Do-it-all gals

Mother-daughter team Jan and Janine Rinker give of themselves in any way they can


You name it, they've probably done it.

Jan and Janine Rinker are no strangers to charitable work. From building homes to distributing food, the mother-daughter team is a local volunteering force.

"You feel like you're accomplishing something, and you get to meet people you wouldn't get to otherwise," Janine said. "It's really not a lot to give for the satisfaction you get."

Janine, 26, and Jan, 63, live with husband, Ken, and 23-year-old son, Arthur. Jan, originally from Michigan, and her family have moved a few times within Yampa Valley and have settled on a home on Moffat County Road 174, west of Craig.

Jan's parents instilled the importance of helping others in her, and it's a value she's passed down to Janine.

Jan and Janine often volunteer side by side. Their nonprofit resume includes SHARE Craig, an organization that distributes low-cost groceries; Interfaith Food Bank, of which Jan is president; Friends of the Library, a support group for Moffat County Libraries; Habitat for Humanity, which is renovating its first Craig project home at 745 Yampa Ave.; and Black Mountain Theatre, of which Janine is secretary.

The women spend most of their spare time, however, at First Congregational Church, where they are members. Jan serves on the congregation's hospitality committee and is the chairwoman of the Board of Christian Education. Both help with the church's annual vacation Bible school each summer.

"The amazing thing about Jan is that she just wants to do the work," said Bob Woods, pastor of the church. "She doesn't want recognition."

Woods recalls one day when volunteers working on the Habitat project had a potluck lunch. Woods worried there was not enough food for everyone, but Janine reassured him.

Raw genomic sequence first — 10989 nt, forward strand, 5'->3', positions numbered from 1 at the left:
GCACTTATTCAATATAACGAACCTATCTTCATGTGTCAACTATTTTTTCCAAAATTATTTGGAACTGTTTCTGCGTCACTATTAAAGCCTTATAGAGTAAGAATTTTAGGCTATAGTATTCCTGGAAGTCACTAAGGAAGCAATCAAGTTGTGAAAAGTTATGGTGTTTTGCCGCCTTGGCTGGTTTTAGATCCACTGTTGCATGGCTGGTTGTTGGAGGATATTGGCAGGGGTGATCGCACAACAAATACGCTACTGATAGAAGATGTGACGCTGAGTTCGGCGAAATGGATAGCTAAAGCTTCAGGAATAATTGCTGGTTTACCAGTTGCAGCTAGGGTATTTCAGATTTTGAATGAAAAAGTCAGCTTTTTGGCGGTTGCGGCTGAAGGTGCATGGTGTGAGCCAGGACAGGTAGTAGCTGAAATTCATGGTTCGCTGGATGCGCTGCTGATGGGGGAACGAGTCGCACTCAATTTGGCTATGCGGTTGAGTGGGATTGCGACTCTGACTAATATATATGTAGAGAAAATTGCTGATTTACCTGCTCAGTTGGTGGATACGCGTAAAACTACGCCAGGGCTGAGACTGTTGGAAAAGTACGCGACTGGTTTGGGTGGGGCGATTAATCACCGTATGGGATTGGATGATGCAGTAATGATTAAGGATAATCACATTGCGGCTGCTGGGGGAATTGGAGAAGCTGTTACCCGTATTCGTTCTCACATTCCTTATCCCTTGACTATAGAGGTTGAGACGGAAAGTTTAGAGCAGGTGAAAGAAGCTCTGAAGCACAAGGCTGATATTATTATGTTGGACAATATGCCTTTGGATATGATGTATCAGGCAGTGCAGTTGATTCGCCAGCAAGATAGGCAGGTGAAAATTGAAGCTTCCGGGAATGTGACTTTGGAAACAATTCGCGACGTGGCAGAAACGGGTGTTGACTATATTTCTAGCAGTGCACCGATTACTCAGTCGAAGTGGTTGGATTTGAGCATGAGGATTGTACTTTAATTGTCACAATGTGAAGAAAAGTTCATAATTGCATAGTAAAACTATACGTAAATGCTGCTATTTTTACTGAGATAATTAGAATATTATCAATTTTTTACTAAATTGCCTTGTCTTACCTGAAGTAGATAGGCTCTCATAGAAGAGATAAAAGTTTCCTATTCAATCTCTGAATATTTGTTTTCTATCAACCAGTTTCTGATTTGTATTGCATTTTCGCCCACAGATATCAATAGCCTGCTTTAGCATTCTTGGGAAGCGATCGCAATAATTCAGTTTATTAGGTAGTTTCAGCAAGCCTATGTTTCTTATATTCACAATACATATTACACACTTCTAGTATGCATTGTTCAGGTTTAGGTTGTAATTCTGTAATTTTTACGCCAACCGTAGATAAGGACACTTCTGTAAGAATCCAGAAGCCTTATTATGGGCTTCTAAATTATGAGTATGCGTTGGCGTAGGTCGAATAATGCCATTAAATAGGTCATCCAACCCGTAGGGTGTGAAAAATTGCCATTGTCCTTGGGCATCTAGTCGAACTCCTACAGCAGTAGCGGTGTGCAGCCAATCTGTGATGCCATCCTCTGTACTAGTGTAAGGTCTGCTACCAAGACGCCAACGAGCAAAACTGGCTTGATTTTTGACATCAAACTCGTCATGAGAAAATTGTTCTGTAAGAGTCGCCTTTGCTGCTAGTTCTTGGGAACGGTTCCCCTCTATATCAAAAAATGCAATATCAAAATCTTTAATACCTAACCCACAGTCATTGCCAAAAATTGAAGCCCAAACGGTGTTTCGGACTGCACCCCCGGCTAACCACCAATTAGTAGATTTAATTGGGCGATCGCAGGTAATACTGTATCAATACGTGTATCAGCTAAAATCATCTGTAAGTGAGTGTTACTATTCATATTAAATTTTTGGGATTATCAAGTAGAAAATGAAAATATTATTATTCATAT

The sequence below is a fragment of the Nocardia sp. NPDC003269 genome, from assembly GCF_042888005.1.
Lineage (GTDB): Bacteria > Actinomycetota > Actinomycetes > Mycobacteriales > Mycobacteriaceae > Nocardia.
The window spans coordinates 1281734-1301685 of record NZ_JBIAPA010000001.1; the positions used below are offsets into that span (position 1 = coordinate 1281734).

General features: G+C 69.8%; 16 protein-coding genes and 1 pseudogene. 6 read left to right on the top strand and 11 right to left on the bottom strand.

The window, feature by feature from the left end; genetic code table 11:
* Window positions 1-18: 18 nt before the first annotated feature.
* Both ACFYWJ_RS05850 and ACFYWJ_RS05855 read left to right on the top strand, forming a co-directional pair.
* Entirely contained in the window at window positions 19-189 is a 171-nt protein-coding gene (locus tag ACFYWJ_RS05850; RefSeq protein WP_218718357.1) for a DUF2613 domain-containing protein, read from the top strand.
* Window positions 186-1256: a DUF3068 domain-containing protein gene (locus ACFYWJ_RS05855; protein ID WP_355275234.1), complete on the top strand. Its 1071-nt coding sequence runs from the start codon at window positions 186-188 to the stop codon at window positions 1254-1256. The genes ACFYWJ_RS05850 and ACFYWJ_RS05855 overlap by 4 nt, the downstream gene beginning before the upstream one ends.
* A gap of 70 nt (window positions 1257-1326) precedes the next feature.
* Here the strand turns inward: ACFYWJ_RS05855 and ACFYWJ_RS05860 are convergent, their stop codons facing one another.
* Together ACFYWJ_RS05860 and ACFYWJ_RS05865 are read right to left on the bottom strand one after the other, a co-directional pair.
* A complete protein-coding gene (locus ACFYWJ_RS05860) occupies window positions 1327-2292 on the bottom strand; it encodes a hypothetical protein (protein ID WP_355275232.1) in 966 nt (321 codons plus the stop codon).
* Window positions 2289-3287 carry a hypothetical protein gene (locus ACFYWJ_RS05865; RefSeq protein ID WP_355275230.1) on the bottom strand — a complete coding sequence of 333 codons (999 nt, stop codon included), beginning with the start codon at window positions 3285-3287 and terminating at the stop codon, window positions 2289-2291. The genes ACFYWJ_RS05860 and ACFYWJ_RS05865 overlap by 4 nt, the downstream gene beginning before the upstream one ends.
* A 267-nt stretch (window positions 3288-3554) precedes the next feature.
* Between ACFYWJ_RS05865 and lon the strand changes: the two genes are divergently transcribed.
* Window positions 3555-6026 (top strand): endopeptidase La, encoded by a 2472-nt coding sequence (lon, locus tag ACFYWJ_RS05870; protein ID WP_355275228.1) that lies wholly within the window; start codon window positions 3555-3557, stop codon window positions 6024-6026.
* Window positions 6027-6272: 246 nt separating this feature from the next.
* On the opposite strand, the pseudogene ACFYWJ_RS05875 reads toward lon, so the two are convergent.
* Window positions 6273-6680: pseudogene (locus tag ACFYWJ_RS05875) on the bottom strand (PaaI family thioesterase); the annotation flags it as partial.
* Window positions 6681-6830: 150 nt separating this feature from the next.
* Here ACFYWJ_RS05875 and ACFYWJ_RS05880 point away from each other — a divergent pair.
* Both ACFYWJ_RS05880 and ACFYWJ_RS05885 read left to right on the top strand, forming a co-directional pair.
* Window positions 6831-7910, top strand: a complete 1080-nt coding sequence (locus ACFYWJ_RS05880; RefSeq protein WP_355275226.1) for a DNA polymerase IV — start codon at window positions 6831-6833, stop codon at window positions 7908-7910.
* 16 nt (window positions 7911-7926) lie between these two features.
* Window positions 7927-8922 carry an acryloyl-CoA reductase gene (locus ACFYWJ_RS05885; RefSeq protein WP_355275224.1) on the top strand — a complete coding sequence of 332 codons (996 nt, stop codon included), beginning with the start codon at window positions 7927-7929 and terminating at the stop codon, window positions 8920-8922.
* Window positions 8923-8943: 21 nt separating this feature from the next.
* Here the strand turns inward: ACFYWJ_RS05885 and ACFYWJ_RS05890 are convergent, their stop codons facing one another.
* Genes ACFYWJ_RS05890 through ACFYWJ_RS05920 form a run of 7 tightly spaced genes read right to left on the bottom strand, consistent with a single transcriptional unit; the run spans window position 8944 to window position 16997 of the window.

"This is like the loaves and the fishes," Janine said. "You have to have faith there's enough food."

That message moved Woods to include the Rinkers in his sermon the following Sunday.

"(Jan) has such strong faith that everything's going to be alright," Woods said. "She does so much and doesn't worry about her own security. She cares so much about other people and cares for their needs, and knows that God will provide for her, too."

Woods said Janine's role at church is designing bulletin boards and brochures.

"She's a very artsy, creative sort of person," he said.

Whether it's working with children to teach them a new craft or pounding nails to build a new house for a Craig family, volunteering is not a responsibility the women take lightly.

"Somebody's got to get involved and do it," Janine said. "It does seem like there are a few people who are active in several things, and other people who just complain."

But volunteering so much of their time often leaves little left for fun.

Jan enjoys knitting and making crafts. Janine likes reading, crossword puzzles, sketching and painting, sewing, tye-dyeing, working with knitting looms and cooking.

"Other things don't (always) get done (when we're volunteering)," Janine said. "Housework doesn't get done. Hobbies don't get done. Sometimes it is a choice."

Jan said she's getting better at saying "no." But to her, the sacrifices that come with volunteering are worth it.

Janine said she and her mother aren't much interested in making headlines for their work. That's not why they do it.

"People don't volunteer for fame. They volunteer to get things done," Janine said. "It kind of defeats the purpose when people focus on you instead of the organization.

"What you're really looking for is what the organization is working toward."

Michelle Perry can be reached at 824-7031, ext. 213, or

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